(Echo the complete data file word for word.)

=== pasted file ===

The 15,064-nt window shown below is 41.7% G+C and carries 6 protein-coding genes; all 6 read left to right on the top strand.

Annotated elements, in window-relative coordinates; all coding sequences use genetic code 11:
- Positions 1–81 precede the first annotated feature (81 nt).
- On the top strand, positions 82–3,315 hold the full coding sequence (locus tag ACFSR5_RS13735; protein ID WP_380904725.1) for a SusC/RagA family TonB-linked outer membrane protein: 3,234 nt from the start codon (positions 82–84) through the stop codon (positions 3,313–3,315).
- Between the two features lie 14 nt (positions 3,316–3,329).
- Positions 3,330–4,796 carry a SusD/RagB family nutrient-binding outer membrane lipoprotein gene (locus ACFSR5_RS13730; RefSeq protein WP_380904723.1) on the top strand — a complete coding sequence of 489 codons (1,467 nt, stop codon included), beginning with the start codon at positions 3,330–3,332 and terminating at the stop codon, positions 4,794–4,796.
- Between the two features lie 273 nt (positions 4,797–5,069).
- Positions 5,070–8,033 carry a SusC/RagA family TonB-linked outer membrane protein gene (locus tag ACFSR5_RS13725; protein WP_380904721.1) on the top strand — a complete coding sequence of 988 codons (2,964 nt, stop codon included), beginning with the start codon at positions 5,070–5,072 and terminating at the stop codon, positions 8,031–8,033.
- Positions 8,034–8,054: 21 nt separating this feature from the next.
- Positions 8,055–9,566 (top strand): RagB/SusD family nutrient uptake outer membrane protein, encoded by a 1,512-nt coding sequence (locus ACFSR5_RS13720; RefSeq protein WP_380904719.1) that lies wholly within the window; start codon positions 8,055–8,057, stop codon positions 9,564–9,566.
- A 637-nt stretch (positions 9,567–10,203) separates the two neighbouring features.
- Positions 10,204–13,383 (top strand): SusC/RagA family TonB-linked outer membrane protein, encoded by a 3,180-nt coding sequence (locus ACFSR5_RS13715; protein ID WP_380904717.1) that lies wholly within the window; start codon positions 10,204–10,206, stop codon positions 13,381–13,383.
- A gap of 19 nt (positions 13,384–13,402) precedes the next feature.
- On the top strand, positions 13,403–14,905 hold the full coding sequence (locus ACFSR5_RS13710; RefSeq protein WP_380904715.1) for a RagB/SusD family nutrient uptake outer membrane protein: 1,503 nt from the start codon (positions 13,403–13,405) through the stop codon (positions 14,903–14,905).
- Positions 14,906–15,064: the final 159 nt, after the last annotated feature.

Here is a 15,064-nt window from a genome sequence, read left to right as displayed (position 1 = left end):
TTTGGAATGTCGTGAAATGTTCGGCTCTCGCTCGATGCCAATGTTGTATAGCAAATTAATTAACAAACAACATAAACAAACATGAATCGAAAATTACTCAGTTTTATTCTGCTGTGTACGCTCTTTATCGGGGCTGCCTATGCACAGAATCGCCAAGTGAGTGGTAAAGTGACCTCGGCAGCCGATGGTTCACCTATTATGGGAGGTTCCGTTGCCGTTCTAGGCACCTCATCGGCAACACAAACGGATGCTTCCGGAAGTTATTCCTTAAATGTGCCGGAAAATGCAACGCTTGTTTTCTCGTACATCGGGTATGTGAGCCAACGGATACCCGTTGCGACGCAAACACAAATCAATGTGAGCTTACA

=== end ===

The 15,064-nt window shown below is 41.7% G+C and carries 6 protein-coding genes; all 6 read left to right on the top strand.

Annotated elements, in window-relative coordinates; all coding sequences use genetic code 11:
- Positions 1–81 precede the first annotated feature (81 nt).
- On the top strand, positions 82–3,315 hold the full coding sequence (locus tag ACFSR5_RS13735; protein ID WP_380904725.1) for a SusC/RagA family TonB-linked outer membrane protein: 3,234 nt from the start codon (positions 82–84) through the stop codon (positions 3,313–3,315).
- Between the two features lie 14 nt (positions 3,316–3,329).
- Positions 3,330–4,796 carry a SusD/RagB family nutrient-binding outer membrane lipoprotein gene (locus ACFSR5_RS13730; RefSeq protein WP_380904723.1) on the top strand — a complete coding sequence of 489 codons (1,467 nt, stop codon included), beginning with the start codon at positions 3,330–3,332 and terminating at the stop codon, positions 4,794–4,796.
- Between the two features lie 273 nt (positions 4,797–5,069).
- Positions 5,070–8,033 carry a SusC/RagA family TonB-linked outer membrane protein gene (locus tag ACFSR5_RS13725; protein WP_380904721.1) on the top strand — a complete coding sequence of 988 codons (2,964 nt, stop codon included), beginning with the start codon at positions 5,070–5,072 and terminating at the stop codon, positions 8,031–8,033.
- Positions 8,034–8,054: 21 nt separating this feature from the next.
- Positions 8,055–9,566 (top strand): RagB/SusD family nutrient uptake outer membrane protein, encoded by a 1,512-nt coding sequence (locus ACFSR5_RS13720; RefSeq protein WP_380904719.1) that lies wholly within the window; start codon positions 8,055–8,057, stop codon positions 9,564–9,566.
- A 637-nt stretch (positions 9,567–10,203) separates the two neighbouring features.
- Positions 10,204–13,383 (top strand): SusC/RagA family TonB-linked outer membrane protein, encoded by a 3,180-nt coding sequence (locus ACFSR5_RS13715; protein ID WP_380904717.1) that lies wholly within the window; start codon positions 10,204–10,206, stop codon positions 13,381–13,383.
- A gap of 19 nt (positions 13,384–13,402) precedes the next feature.
- On the top strand, positions 13,403–14,905 hold the full coding sequence (locus ACFSR5_RS13710; RefSeq protein WP_380904715.1) for a RagB/SusD family nutrient uptake outer membrane protein: 1,503 nt from the start codon (positions 13,403–13,405) through the stop codon (positions 14,903–14,905).
- Positions 14,906–15,064: the final 159 nt, after the last annotated feature.

Here is a 15,064-nt window from a genome sequence, read left to right as displayed (position 1 = left end):
TTTGGAATGTCGTGAAATGTTCGGCTCTCGCTCGATGCCAATGTTGTATAGCAAATTAATTAACAAACAACATAAACAAACATGAATCGAAAATTACTCAGTTTTATTCTGCTGTGTACGCTCTTTATCGGGGCTGCCTATGCACAGAATCGCCAAGTGAGTGGTAAAGTGACCTCGGCAGCCGATGGTTCACCTATTATGGGAGGTTCCGTTGCCGTTCTAGGCACCTCATCGGCAACACAAACGGATGCTTCCGGAAGTTATTCCTTAAATGTGCCGGAAAATGCAACGCTTGTTTTCTCGTACATCGGGTATGTGAGCCAACGGATACCCGTTGCGACGCAAACACAAATCAATGTGAGCTTACA